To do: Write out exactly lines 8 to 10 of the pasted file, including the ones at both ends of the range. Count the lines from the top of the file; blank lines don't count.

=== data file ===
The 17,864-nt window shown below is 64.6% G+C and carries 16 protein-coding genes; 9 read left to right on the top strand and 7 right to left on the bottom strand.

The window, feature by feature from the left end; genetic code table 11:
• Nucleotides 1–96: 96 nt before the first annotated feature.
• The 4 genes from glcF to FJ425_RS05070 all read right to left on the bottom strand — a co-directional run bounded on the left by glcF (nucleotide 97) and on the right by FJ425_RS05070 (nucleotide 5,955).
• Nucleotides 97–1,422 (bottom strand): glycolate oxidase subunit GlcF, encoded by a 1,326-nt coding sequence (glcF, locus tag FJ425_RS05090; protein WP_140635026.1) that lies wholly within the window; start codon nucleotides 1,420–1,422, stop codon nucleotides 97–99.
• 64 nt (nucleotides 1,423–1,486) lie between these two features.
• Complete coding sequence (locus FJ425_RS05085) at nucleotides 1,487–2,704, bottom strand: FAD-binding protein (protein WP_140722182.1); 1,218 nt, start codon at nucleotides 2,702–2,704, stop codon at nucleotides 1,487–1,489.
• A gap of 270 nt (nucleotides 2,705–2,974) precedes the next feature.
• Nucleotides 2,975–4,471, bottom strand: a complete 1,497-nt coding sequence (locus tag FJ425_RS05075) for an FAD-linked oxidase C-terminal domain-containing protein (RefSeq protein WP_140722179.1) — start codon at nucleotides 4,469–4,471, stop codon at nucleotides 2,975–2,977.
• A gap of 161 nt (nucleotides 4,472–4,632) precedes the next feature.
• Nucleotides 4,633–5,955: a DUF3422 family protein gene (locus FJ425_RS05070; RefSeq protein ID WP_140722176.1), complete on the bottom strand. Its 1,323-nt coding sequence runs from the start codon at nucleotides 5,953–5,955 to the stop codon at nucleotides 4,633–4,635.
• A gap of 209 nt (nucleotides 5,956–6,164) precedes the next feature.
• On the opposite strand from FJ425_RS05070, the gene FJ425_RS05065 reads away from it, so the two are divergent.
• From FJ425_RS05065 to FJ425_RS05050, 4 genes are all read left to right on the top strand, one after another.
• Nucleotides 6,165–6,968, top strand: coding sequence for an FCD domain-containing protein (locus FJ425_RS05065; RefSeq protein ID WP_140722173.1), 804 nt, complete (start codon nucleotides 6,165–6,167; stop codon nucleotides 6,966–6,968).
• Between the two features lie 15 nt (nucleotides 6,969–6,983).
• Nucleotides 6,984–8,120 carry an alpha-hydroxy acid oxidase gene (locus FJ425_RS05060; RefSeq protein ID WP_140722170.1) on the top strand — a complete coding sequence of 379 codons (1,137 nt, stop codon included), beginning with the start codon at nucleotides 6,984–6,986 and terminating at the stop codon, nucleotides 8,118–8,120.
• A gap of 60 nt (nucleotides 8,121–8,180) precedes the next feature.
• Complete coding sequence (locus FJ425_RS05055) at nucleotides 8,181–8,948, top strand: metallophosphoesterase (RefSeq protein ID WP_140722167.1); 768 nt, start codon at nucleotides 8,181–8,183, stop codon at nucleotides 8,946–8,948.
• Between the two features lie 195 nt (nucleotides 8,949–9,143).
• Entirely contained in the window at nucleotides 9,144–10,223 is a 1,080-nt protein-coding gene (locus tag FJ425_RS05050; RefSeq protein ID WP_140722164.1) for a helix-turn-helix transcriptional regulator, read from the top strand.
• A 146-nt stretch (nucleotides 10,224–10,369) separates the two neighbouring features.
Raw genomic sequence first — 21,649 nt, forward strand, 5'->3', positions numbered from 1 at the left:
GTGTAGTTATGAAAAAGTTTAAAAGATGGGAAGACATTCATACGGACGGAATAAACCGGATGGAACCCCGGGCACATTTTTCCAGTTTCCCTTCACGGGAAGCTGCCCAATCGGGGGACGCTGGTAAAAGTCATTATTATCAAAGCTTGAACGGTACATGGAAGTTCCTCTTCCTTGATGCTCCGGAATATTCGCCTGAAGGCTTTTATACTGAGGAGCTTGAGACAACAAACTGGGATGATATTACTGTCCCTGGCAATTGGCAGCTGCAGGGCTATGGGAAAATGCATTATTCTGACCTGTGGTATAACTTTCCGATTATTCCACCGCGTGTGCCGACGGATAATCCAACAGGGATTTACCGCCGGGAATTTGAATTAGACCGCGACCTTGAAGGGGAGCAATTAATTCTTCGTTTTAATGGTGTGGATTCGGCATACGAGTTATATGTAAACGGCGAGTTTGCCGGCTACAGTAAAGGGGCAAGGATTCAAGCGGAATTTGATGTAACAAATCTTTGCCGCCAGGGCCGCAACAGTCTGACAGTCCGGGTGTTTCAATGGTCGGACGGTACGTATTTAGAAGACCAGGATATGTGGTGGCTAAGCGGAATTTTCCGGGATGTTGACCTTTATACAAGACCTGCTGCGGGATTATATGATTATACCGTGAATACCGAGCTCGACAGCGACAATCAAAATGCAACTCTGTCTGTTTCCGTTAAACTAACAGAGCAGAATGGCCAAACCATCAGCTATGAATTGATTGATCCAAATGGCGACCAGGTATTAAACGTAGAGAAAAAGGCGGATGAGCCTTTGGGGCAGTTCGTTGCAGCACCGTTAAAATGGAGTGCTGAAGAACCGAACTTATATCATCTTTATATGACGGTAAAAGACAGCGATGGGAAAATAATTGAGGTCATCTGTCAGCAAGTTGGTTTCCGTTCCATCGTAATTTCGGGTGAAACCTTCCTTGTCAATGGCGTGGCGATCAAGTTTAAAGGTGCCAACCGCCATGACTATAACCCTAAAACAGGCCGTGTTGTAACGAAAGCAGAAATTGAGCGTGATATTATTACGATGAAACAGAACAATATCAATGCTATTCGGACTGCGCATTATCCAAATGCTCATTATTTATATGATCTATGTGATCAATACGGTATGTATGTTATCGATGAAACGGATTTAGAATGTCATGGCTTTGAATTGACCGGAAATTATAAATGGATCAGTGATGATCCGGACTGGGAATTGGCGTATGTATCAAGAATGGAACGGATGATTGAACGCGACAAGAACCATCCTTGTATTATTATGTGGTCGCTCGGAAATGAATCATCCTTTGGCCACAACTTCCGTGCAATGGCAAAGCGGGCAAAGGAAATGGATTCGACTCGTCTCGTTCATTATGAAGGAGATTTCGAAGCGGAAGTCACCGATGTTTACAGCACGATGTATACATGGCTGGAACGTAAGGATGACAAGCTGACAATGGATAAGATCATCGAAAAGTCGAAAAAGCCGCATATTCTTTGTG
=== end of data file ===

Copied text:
• A gap of 270 nt (nucleotides 2,705–2,974) precedes the next feature.
• Nucleotides 2,975–4,471, bottom strand: a complete 1,497-nt coding sequence (locus tag FJ425_RS05075) for an FAD-linked oxidase C-terminal domain-containing protein (RefSeq protein WP_140722179.1) — start codon at nucleotides 4,469–4,471, stop codon at nucleotides 2,975–2,977.
• A gap of 161 nt (nucleotides 4,472–4,632) precedes the next feature.